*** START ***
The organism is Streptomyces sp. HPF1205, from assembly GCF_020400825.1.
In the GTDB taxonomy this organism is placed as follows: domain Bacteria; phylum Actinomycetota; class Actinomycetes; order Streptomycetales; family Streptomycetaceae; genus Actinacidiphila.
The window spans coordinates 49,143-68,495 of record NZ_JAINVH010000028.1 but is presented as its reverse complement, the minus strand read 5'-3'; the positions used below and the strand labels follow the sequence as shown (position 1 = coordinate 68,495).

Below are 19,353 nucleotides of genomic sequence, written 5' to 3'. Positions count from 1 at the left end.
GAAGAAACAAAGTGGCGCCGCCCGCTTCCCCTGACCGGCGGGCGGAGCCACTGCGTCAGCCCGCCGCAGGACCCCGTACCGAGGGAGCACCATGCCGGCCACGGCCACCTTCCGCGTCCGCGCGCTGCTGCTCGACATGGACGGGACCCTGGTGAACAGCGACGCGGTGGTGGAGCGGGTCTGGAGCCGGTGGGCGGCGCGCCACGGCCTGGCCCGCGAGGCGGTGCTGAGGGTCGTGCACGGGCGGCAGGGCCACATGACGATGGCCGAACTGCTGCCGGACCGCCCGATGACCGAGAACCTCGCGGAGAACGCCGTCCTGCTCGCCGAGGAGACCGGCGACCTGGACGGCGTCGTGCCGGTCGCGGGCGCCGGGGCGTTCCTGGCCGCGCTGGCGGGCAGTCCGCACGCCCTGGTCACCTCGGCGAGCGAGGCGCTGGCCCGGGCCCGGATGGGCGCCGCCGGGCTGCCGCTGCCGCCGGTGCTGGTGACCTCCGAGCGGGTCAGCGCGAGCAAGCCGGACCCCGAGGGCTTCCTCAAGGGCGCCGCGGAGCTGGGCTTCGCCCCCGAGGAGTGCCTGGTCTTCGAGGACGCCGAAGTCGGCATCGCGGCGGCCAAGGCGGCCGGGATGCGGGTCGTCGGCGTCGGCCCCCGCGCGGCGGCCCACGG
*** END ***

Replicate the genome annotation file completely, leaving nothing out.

The organism is Streptomyces sp. HPF1205, from assembly GCF_020400825.1.
In the GTDB taxonomy this organism is placed as follows: domain Bacteria; phylum Actinomycetota; class Actinomycetes; order Streptomycetales; family Streptomycetaceae; genus Actinacidiphila.
The window spans coordinates 49,143-68,495 of record NZ_JAINVH010000028.1 but is presented as its reverse complement, the minus strand read 5'-3'; the positions used below and the strand labels follow the sequence as shown (position 1 = coordinate 68,495).

Below are 19,353 nucleotides of genomic sequence, written 5' to 3'. Positions count from 1 at the left end.
GAAGAAACAAAGTGGCGCCGCCCGCTTCCCCTGACCGGCGGGCGGAGCCACTGCGTCAGCCCGCCGCAGGACCCCGTACCGAGGGAGCACCATGCCGGCCACGGCCACCTTCCGCGTCCGCGCGCTGCTGCTCGACATGGACGGGACCCTGGTGAACAGCGACGCGGTGGTGGAGCGGGTCTGGAGCCGGTGGGCGGCGCGCCACGGCCTGGCCCGCGAGGCGGTGCTGAGGGTCGTGCACGGGCGGCAGGGCCACATGACGATGGCCGAACTGCTGCCGGACCGCCCGATGACCGAGAACCTCGCGGAGAACGCCGTCCTGCTCGCCGAGGAGACCGGCGACCTGGACGGCGTCGTGCCGGTCGCGGGCGCCGGGGCGTTCCTGGCCGCGCTGGCGGGCAGTCCGCACGCCCTGGTCACCTCGGCGAGCGAGGCGCTGGCCCGGGCCCGGATGGGCGCCGCCGGGCTGCCGCTGCCGCCGGTGCTGGTGACCTCCGAGCGGGTCAGCGCGAGCAAGCCGGACCCCGAGGGCTTCCTCAAGGGCGCCGCGGAGCTGGGCTTCGCCCCCGAGGAGTGCCTGGTCTTCGAGGACGCCGAAGTCGGCATCGCGGCGGCCAAGGCGGCCGGGATGCGGGTCGTCGGCGTCGGCCCCCGCGCGGCGGCCCACGG